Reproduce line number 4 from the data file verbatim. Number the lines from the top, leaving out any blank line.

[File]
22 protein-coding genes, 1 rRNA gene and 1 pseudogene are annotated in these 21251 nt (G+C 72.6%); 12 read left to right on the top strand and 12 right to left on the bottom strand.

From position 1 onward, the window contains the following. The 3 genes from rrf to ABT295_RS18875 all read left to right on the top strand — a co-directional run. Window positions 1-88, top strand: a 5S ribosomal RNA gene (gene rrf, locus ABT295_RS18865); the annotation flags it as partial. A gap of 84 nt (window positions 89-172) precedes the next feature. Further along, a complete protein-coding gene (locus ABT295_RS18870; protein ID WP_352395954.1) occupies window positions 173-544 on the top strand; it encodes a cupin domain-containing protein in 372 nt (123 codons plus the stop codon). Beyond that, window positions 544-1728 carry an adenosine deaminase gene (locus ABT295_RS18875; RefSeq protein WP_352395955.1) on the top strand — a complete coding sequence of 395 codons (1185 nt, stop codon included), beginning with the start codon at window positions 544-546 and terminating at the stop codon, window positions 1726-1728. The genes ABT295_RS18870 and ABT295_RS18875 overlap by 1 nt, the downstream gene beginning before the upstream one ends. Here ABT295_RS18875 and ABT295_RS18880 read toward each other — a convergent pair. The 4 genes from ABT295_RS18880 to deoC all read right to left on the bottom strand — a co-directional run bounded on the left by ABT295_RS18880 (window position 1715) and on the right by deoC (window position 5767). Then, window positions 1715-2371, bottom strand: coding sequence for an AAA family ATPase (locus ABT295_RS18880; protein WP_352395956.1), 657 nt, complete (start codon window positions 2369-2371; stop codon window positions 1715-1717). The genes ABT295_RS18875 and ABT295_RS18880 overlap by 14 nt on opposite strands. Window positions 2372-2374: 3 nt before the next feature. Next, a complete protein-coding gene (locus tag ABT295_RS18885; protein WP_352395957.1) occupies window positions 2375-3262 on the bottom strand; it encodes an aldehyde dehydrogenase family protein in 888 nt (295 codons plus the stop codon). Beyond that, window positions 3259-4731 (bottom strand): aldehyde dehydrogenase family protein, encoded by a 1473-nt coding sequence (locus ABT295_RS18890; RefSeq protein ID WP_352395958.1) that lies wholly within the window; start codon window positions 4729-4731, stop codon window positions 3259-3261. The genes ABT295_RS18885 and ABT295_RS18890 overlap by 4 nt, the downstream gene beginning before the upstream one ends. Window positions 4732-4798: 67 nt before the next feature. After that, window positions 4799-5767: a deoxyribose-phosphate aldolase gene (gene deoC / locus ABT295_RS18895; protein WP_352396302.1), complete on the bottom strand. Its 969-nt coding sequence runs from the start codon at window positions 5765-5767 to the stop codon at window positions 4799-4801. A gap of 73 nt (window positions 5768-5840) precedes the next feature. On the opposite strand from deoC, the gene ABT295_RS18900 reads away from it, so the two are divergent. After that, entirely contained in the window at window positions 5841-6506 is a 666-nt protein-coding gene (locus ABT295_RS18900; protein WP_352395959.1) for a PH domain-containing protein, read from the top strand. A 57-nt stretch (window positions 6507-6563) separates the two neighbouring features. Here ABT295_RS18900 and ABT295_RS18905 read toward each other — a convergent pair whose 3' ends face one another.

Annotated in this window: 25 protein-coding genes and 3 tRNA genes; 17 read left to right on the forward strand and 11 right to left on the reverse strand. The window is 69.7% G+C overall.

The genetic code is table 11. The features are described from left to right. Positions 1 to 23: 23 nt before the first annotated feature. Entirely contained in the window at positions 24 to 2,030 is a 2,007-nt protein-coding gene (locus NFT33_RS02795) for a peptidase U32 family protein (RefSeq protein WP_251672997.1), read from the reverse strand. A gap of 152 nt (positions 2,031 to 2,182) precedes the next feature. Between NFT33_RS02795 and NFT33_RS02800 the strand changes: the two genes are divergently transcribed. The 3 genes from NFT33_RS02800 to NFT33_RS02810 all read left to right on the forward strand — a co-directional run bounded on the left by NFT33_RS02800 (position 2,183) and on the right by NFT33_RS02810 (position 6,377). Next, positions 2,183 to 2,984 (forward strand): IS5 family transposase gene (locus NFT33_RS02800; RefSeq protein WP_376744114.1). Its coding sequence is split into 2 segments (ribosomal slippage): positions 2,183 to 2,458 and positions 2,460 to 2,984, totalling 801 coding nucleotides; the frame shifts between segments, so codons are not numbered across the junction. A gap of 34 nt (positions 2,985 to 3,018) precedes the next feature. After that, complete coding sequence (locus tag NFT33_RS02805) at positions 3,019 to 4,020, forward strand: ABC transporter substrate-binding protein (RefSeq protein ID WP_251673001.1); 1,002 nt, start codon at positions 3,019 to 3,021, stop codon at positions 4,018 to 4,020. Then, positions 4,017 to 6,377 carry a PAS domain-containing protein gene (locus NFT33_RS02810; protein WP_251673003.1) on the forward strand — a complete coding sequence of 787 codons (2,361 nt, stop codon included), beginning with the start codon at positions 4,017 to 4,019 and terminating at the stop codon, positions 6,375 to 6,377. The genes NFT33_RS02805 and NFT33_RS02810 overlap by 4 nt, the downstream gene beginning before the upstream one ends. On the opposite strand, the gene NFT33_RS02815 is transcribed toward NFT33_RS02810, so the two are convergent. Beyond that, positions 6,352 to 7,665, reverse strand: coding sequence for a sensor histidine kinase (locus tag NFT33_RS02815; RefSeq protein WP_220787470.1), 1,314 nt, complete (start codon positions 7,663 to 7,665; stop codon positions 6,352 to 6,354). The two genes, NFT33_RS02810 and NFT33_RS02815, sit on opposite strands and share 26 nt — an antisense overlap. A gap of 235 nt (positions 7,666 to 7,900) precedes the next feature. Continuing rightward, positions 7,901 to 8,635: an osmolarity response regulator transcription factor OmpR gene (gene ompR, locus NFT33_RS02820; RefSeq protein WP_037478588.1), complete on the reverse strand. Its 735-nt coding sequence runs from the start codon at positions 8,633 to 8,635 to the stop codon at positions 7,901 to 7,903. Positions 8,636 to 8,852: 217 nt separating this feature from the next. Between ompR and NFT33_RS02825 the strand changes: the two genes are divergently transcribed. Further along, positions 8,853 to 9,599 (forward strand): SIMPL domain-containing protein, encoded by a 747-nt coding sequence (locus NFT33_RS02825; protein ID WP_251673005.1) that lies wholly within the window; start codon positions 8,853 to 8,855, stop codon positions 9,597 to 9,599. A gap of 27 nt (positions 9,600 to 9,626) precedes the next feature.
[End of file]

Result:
The genetic code is table 11. The features are described from left to right. Positions 1 to 23: 23 nt before the first annotated feature. Entirely contained in the window at positions 24 to 2,030 is a 2,007-nt protein-coding gene (locus NFT33_RS02795) for a peptidase U32 family protein (RefSeq protein WP_251672997.1), read from the reverse strand. A gap of 152 nt (positions 2,031 to 2,182) precedes the next feature. Between NFT33_RS02795 and NFT33_RS02800 the strand changes: the two genes are divergently transcribed. The 3 genes from NFT33_RS02800 to NFT33_RS02810 all read left to right on the forward strand — a co-directional run bounded on the left by NFT33_RS02800 (position 2,183) and on the right by NFT33_RS02810 (position 6,377). Next, positions 2,183 to 2,984 (forward strand): IS5 family transposase gene (locus NFT33_RS02800; RefSeq protein WP_376744114.1). Its coding sequence is split into 2 segments (ribosomal slippage): positions 2,183 to 2,458 and positions 2,460 to 2,984, totalling 801 coding nucleotides; the frame shifts between segments, so codons are not numbered across the junction. A gap of 34 nt (positions 2,985 to 3,018) precedes the next feature. After that, complete coding sequence (locus tag NFT33_RS02805) at positions 3,019 to 4,020, forward strand: ABC transporter substrate-binding protein (RefSeq protein ID WP_251673001.1); 1,002 nt, start codon at positions 3,019 to 3,021, stop codon at positions 4,018 to 4,020. Then, positions 4,017 to 6,377 carry a PAS domain-containing protein gene (locus NFT33_RS02810; protein WP_251673003.1) on the forward strand — a complete coding sequence of 787 codons (2,361 nt, stop codon included), beginning with the start codon at positions 4,017 to 4,019 and terminating at the stop codon, positions 6,375 to 6,377. The genes NFT33_RS02805 and NFT33_RS02810 overlap by 4 nt, the downstream gene beginning before the upstream one ends. On the opposite strand, the gene NFT33_RS02815 is transcribed toward NFT33_RS02810, so the two are convergent. Beyond that, positions 6,352 to 7,665, reverse strand: coding sequence for a sensor histidine kinase (locus tag NFT33_RS02815; RefSeq protein WP_220787470.1), 1,314 nt, complete (start codon positions 7,663 to 7,665; stop codon positions 6,352 to 6,354). The two genes, NFT33_RS02810 and NFT33_RS02815, sit on opposite strands and share 26 nt — an antisense overlap. A gap of 235 nt (positions 7,666 to 7,900) precedes the next feature. Continuing rightward, positions 7,901 to 8,635: an osmolarity response regulator transcription factor OmpR gene (gene ompR, locus NFT33_RS02820; RefSeq protein WP_037478588.1), complete on the reverse strand. Its 735-nt coding sequence runs from the start codon at positions 8,633 to 8,635 to the stop codon at positions 7,901 to 7,903. Positions 8,636 to 8,852: 217 nt separating this feature from the next. Between ompR and NFT33_RS02825 the strand changes: the two genes are divergently transcribed. Further along, positions 8,853 to 9,599 (forward strand): SIMPL domain-containing protein, encoded by a 747-nt coding sequence (locus NFT33_RS02825; protein ID WP_251673005.1) that lies wholly within the window; start codon positions 8,853 to 8,855, stop codon positions 9,597 to 9,599. A gap of 27 nt (positions 9,600 to 9,626) precedes the next feature.